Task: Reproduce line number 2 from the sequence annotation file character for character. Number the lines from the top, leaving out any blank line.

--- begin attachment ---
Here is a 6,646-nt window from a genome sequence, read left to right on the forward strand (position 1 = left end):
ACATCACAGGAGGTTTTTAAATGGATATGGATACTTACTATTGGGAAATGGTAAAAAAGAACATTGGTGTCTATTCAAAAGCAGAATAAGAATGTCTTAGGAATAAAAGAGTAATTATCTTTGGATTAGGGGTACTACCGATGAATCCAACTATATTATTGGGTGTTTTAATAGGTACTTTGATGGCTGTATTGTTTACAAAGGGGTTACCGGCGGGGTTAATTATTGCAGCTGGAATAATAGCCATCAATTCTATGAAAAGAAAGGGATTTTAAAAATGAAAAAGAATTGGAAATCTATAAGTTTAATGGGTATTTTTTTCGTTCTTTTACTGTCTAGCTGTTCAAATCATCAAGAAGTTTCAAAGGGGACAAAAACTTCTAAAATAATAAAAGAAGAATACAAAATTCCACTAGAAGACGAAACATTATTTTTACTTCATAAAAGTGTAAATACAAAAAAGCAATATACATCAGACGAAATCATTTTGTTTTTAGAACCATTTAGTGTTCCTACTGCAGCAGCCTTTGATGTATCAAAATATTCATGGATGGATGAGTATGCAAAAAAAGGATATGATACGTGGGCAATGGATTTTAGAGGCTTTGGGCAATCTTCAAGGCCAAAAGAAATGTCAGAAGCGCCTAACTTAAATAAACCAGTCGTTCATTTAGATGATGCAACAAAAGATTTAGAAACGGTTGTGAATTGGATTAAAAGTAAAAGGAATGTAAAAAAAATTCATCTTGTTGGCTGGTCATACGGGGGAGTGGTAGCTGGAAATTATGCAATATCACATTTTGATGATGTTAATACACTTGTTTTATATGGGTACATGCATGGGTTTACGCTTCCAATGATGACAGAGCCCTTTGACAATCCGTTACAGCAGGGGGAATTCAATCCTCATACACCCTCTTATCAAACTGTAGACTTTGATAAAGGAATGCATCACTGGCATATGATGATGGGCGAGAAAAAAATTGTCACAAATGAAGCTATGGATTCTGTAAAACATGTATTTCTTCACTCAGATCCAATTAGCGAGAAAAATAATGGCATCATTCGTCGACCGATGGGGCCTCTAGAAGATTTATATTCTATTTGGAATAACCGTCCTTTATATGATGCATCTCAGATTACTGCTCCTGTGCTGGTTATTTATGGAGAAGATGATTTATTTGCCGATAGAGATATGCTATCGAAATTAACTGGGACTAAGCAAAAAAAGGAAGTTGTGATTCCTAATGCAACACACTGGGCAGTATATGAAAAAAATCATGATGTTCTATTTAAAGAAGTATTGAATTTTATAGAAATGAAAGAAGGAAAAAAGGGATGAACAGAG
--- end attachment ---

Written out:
ACATCACAGGAGGTTTTTAAATGGATATGGATACTTACTATTGGGAAATGGTAAAAAAGAACATTGGTGTCTATTCAAAAGCAGAATAAGAATGTCTTAGGAATAAAAGAGTAATTATCTTTGGATTAGGGGTACTACCGATGAATCCAACTATATTATTGGGTGTTTTAATAGGTACTTTGATGGCTGTATTGTTTACAAAGGGGTTACCGGCGGGGTTAATTATTGCAGCTGGAATAATAGCCATCAATTCTATGAAAAGAAAGGGATTTTAAAAATGAAAAAGAATTGGAAATCTATAAGTTTAATGGGTATTTTTTTCGTTCTTTTACTGTCTAGCTGTTCAAATCATCAAGAAGTTTCAAAGGGGACAAAAACTTCTAAAATAATAAAAGAAGAATACAAAATTCCACTAGAAGACGAAACATTATTTTTACTTCATAAAAGTGTAAATACAAAAAAGCAATATACATCAGACGAAATCATTTTGTTTTTAGAACCATTTAGTGTTCCTACTGCAGCAGCCTTTGATGTATCAAAATATTCATGGATGGATGAGTATGCAAAAAAAGGATATGATACGTGGGCAATGGATTTTAGAGGCTTTGGGCAATCTTCAAGGCCAAAAGAAATGTCAGAAGCGCCTAACTTAAATAAACCAGTCGTTCATTTAGATGATGCAACAAAAGATTTAGAAACGGTTGTGAATTGGATTAAAAGTAAAAGGAATGTAAAAAAAATTCATCTTGTTGGCTGGTCATACGGGGGAGTGGTAGCTGGAAATTATGCAATATCACATTTTGATGATGTTAATACACTTGTTTTATATGGGTACATGCATGGGTTTACGCTTCCAATGATGACAGAGCCCTTTGACAATCCGTTACAGCAGGGGGAATTCAATCCTCATACACCCTCTTATCAAACTGTAGACTTTGATAAAGGAATGCATCACTGGCATATGATGATGGGCGAGAAAAAAATTGTCACAAATGAAGCTATGGATTCTGTAAAACATGTATTTCTTCACTCAGATCCAATTAGCGAGAAAAATAATGGCATCATTCGTCGACCGATGGGGCCTCTAGAAGATTTATATTCTATTTGGAATAACCGTCCTTTATATGATGCATCTCAGATTACTGCTCCTGTGCTGGTTATTTATGGAGAAGATGATTTATTTGCCGATAGAGATATGCTATCGAAATTAACTGGGACTAAGCAAAAAAAGGAAGTTGTGATTCCTAATGCAACACACTGGGCAGTATATGAAAAAAATCATGATGTTCTATTTAAAGAAGTATTGAATTTTATAGAAATGAAAGAAGGAAAAAAGGGATGAACAGAG